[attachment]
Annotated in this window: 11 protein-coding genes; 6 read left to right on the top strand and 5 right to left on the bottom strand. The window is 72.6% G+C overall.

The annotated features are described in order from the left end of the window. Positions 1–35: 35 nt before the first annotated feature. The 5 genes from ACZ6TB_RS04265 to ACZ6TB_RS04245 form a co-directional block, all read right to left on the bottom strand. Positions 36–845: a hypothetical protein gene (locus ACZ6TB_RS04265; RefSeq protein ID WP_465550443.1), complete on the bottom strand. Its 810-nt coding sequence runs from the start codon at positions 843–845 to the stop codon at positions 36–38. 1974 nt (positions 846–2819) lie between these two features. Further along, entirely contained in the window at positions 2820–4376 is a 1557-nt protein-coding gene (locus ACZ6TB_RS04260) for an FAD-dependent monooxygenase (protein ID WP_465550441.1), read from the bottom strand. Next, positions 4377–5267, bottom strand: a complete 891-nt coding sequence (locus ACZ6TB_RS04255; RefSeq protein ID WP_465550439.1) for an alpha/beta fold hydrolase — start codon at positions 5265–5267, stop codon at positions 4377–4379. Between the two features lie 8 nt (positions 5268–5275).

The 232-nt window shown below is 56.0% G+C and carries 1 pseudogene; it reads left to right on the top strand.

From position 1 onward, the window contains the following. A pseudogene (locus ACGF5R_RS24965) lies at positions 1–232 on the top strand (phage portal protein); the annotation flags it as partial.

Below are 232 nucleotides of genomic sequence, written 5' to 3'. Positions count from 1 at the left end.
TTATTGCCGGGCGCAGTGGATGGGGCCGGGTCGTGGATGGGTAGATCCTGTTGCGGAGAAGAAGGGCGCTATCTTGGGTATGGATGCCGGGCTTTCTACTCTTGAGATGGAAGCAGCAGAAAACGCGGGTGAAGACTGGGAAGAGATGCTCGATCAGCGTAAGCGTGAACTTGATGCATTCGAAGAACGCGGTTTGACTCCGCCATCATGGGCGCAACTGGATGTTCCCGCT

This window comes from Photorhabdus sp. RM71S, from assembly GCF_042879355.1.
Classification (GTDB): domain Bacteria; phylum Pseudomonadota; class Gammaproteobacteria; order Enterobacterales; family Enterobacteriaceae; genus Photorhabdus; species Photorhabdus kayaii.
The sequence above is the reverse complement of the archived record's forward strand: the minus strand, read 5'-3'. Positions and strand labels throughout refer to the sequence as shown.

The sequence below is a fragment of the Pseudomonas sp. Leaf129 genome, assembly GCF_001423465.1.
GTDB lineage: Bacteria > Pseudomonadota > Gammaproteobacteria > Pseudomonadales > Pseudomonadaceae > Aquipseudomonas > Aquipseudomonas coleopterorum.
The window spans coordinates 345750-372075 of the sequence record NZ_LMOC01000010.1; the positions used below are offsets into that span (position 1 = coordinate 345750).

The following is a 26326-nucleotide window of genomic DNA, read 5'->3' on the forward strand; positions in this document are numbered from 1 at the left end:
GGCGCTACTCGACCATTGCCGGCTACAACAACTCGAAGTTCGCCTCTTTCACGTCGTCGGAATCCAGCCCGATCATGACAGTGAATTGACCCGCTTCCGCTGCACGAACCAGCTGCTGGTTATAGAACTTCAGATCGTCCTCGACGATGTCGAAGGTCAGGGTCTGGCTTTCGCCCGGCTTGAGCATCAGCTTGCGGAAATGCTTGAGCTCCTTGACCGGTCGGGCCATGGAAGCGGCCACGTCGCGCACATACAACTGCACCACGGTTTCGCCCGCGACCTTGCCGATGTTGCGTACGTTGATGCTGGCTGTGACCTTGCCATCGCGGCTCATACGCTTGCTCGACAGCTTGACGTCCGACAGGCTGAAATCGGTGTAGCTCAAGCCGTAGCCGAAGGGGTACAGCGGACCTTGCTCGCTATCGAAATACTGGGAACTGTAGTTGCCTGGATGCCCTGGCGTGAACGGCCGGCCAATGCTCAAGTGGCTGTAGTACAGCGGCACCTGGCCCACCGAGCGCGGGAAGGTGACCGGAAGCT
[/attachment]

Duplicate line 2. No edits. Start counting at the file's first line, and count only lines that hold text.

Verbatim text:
The annotated features are described in order from the left end of the window. Positions 1–35: 35 nt before the first annotated feature. The 5 genes from ACZ6TB_RS04265 to ACZ6TB_RS04245 form a co-directional block, all read right to left on the bottom strand. Positions 36–845: a hypothetical protein gene (locus ACZ6TB_RS04265; RefSeq protein ID WP_465550443.1), complete on the bottom strand. Its 810-nt coding sequence runs from the start codon at positions 843–845 to the stop codon at positions 36–38. 1974 nt (positions 846–2819) lie between these two features. Further along, entirely contained in the window at positions 2820–4376 is a 1557-nt protein-coding gene (locus ACZ6TB_RS04260) for an FAD-dependent monooxygenase (protein ID WP_465550441.1), read from the bottom strand. Next, positions 4377–5267, bottom strand: a complete 891-nt coding sequence (locus ACZ6TB_RS04255; RefSeq protein ID WP_465550439.1) for an alpha/beta fold hydrolase — start codon at positions 5265–5267, stop codon at positions 4377–4379. Between the two features lie 8 nt (positions 5268–5275).